Social Media Refresher For Intended Parents

As technology changes, it gets more difficult to imagine how our social life functioned before the advent of sites like Facebook, Instagram, and Snapchat. Today’s ever-present availability of information on the go keeps most of us on our toes and plugged in at all times. It will be no different for you as you move through your surrogacy journey. Here are a few considerations you should make as it relates to sharing your experiences with the world.
As an intended parent, you’ll need to consider social media and your surrogacy on two levels. First, you will want to give dedicated thought to what you’re comfortable sharing with your network, and then you’ll also want to consider what you’re comfortable with your surrogate sharing with her networks.
One thing we all know is that once it’s on the Internet, it never really goes away. Cached web pages, Facebook sharing of posts and screenshots are all things that can make a deleted comment permanent. For this reason, it’s incredibly important to think twice and post once.
Before sharing belly photos sent to you by your surrogate, or other photos of your surrogate, you may want to be clear on her comfort level with her images, symptoms, silly stories, or other personal information being shared. While most surrogates are more than happy to have these images and notes shared, it is important to be clear on her boundaries.
Additionally, your surrogate may want to share photos of her with you or belly photos within her own network. By sharing photos of you together, your surrogate is able to help explain to her network that she’s helping a real person. This can greatly help your surrogate’s support network understand her motives. It’s important to consider what of your personal information you’re comfortable with sharing. Perhaps you’re OK with your surrogate sharing images with friends and family, but not with her entire social network. All levels of comfort are acceptable, but they just need to be honestly and clearly expressed.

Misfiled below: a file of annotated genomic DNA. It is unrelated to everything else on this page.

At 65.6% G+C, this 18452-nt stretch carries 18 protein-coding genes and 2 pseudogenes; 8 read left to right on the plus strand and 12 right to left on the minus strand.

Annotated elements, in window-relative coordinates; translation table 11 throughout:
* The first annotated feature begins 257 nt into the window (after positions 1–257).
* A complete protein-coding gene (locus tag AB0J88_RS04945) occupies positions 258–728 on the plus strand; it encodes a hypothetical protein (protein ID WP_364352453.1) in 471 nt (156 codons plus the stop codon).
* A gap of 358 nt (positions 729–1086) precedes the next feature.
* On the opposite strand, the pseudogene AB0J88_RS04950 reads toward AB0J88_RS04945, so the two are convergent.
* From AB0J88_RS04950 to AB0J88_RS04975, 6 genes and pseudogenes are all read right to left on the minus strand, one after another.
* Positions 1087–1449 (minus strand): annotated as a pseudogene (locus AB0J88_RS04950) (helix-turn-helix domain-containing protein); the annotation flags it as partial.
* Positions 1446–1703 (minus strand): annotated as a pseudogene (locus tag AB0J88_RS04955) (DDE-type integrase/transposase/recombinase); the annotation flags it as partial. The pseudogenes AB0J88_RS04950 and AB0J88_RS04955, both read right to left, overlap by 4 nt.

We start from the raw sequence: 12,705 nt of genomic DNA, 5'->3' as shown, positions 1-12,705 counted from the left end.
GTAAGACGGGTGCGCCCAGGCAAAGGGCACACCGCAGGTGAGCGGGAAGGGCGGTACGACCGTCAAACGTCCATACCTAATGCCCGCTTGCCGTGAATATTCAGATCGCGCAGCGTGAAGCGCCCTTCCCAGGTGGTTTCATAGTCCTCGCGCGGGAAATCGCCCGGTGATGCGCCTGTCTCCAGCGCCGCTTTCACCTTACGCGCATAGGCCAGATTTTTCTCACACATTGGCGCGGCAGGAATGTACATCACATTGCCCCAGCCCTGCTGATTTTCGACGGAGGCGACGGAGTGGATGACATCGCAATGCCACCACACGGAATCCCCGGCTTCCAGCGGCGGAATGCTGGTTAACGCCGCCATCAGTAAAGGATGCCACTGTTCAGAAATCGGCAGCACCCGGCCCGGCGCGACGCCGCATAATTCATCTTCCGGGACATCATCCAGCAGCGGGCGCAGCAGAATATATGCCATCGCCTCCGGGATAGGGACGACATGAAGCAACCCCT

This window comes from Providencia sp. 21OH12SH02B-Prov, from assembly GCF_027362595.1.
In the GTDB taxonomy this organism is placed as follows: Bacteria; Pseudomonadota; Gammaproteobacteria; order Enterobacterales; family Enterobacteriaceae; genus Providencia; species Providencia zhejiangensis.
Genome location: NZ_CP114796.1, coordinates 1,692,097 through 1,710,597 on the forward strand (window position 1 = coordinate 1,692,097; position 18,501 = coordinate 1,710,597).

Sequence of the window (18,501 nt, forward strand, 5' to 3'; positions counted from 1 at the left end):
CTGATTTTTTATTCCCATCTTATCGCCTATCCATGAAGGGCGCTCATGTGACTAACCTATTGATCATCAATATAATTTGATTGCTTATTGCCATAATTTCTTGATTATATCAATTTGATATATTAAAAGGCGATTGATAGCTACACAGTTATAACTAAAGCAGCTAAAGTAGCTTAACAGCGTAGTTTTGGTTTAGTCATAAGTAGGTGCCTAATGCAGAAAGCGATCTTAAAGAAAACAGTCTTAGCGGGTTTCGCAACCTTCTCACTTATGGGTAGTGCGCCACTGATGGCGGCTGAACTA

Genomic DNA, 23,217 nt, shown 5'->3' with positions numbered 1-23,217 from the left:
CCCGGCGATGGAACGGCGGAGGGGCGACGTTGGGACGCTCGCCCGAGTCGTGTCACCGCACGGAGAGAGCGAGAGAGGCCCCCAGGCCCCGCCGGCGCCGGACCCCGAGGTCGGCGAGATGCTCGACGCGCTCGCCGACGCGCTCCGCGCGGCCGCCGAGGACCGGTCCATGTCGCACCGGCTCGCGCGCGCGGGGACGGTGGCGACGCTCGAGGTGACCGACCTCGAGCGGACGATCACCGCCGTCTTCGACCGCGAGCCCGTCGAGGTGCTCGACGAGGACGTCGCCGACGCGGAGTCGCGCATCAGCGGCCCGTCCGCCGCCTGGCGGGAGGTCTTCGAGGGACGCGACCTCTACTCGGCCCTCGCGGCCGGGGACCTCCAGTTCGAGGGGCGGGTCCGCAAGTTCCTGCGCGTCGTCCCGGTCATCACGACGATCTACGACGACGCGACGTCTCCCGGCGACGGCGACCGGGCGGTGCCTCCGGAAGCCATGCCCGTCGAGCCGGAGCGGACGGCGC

Not only do you need to give careful consideration to any privacy requests you should also consider how the surrogate would feel reading your posts. Even if you’re not Facebook friends, it is entirely possible for posts to circulate and find unsuspecting eyes. Surrogacy is incredibly intimate and personal. If you wouldn’t say something to the other party in person, it is best left unsaid in a public forum.
Perhaps the best bit of advice to bear in mind is, “When in doubt, ask first.” If you plan to blog or Facebook post about your journey, plan to make that a point of discussion during your matching process. Later in your journey, you can direct these questions can to your case specialist.

Kim Bergman, PhD, a licensed psychologist of 26 years, has specialized in the area of gay and lesbian parenting, parenting by choice and third party assisted reproduction for over two decades. Dr. Bergman has created a comprehensive psychological screening, support and monitoring process for intended parents, surrogates and donors. She is the co-owner of Growing Generations and is a member of the American Society for Reproductive Medicine, the American Psychological Association, the Los Angeles County Psychological Association, the Lesbian and Gay Psychotherapy Association, and the Gay and Lesbian Medical Association. She is on the national Emeritus board of the Family Equality Council. Dr. Bergman writes, teaches and speaks extensively on parenting by choice. Along with co-authors, she published “Gay Men Who Become Fathers via Surrogacy: The Transition to Parenthood” (Journal of GLBT Family Studies, April 2010). Dr. Bergman’s is the author of the book, Your Future Family: The Essential Guide to Assisted Reproduction (Conari Press 2019) as well as the children's book You Began as a Wish (Independent Press 2019). Dr. Bergman created her own family using third party assisted reproduction and she lives with her wife of 35 years. She has two adult daughters.